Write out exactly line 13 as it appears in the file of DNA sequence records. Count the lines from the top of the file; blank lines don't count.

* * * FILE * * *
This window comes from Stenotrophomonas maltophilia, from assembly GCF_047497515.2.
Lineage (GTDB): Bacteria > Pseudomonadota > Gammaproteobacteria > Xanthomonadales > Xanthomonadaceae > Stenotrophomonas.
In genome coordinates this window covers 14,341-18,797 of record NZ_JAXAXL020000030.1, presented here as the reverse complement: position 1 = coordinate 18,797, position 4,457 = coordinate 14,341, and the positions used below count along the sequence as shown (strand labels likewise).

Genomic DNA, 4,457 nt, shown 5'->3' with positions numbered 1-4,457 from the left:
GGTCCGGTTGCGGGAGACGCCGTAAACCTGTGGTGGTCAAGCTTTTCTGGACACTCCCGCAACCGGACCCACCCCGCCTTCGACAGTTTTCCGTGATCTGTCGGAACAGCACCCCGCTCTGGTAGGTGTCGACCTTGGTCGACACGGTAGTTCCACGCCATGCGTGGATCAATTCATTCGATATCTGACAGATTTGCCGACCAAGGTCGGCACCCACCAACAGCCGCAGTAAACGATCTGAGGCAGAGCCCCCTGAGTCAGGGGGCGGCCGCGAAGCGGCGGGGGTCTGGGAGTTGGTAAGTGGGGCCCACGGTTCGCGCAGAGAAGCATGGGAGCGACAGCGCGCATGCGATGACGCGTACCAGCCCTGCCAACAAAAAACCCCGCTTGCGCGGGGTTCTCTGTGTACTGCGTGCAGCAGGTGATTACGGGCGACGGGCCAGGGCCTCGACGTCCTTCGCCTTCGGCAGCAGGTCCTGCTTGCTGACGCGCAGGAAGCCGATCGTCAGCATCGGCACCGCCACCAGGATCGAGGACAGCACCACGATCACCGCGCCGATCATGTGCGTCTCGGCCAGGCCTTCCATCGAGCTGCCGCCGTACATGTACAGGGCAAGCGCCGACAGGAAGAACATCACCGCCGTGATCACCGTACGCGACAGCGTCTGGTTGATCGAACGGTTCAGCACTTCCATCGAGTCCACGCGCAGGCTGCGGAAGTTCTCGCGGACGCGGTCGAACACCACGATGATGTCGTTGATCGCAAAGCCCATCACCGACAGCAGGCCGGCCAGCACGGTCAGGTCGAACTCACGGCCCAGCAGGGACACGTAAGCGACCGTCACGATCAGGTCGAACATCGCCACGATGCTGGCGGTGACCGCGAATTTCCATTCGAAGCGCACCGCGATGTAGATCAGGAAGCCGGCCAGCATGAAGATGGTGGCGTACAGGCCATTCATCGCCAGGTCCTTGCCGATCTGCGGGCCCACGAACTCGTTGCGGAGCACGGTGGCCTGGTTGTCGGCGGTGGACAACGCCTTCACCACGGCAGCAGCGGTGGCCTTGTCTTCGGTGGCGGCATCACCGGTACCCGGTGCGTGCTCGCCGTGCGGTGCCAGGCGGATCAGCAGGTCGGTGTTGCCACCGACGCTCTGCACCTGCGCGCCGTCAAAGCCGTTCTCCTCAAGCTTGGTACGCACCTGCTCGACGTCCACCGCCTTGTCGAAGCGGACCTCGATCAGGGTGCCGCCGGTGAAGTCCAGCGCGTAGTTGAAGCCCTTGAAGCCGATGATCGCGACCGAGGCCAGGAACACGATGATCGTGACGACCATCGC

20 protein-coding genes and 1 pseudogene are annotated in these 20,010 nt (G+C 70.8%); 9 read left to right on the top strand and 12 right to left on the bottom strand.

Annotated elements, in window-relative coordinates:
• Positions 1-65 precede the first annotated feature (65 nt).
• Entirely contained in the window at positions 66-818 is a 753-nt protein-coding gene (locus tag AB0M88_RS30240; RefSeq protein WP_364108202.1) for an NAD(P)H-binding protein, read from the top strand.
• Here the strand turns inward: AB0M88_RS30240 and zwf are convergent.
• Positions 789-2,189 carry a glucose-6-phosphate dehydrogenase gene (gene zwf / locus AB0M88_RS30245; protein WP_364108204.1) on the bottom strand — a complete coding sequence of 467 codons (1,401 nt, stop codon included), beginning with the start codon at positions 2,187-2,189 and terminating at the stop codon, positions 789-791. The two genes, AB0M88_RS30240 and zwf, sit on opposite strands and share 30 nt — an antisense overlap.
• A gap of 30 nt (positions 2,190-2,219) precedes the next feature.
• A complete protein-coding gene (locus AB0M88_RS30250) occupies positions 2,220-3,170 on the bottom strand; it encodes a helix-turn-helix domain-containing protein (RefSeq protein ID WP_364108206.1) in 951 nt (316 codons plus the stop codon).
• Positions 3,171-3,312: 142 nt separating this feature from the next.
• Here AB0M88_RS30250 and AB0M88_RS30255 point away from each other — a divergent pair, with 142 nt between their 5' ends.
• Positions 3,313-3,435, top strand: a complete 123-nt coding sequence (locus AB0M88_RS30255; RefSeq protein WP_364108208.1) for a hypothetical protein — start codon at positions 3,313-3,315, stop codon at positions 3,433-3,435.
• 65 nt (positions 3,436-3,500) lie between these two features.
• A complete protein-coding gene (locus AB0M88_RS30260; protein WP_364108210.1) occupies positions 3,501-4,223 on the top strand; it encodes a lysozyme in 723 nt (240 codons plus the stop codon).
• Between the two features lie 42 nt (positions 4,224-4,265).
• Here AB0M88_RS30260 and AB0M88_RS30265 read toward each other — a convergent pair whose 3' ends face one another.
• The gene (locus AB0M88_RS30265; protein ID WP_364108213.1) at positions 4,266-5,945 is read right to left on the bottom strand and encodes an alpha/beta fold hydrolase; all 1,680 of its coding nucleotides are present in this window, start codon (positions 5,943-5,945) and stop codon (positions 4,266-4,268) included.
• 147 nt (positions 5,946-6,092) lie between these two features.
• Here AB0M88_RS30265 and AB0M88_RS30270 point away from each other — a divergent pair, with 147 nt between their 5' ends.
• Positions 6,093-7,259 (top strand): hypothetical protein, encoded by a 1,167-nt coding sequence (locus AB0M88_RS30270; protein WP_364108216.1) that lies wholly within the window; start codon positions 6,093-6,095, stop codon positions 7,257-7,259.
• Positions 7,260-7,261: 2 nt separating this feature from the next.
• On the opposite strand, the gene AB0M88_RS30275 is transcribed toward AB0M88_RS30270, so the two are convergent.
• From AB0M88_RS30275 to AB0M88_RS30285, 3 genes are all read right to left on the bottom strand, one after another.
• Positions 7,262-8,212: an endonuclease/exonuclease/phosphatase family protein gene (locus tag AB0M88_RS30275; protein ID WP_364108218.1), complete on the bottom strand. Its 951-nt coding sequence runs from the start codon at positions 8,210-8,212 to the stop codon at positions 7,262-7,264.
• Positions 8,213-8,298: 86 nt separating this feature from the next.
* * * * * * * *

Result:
• A complete protein-coding gene (locus AB0M88_RS30250) occupies positions 2,220-3,170 on the bottom strand; it encodes a helix-turn-helix domain-containing protein (RefSeq protein ID WP_364108206.1) in 951 nt (316 codons plus the stop codon).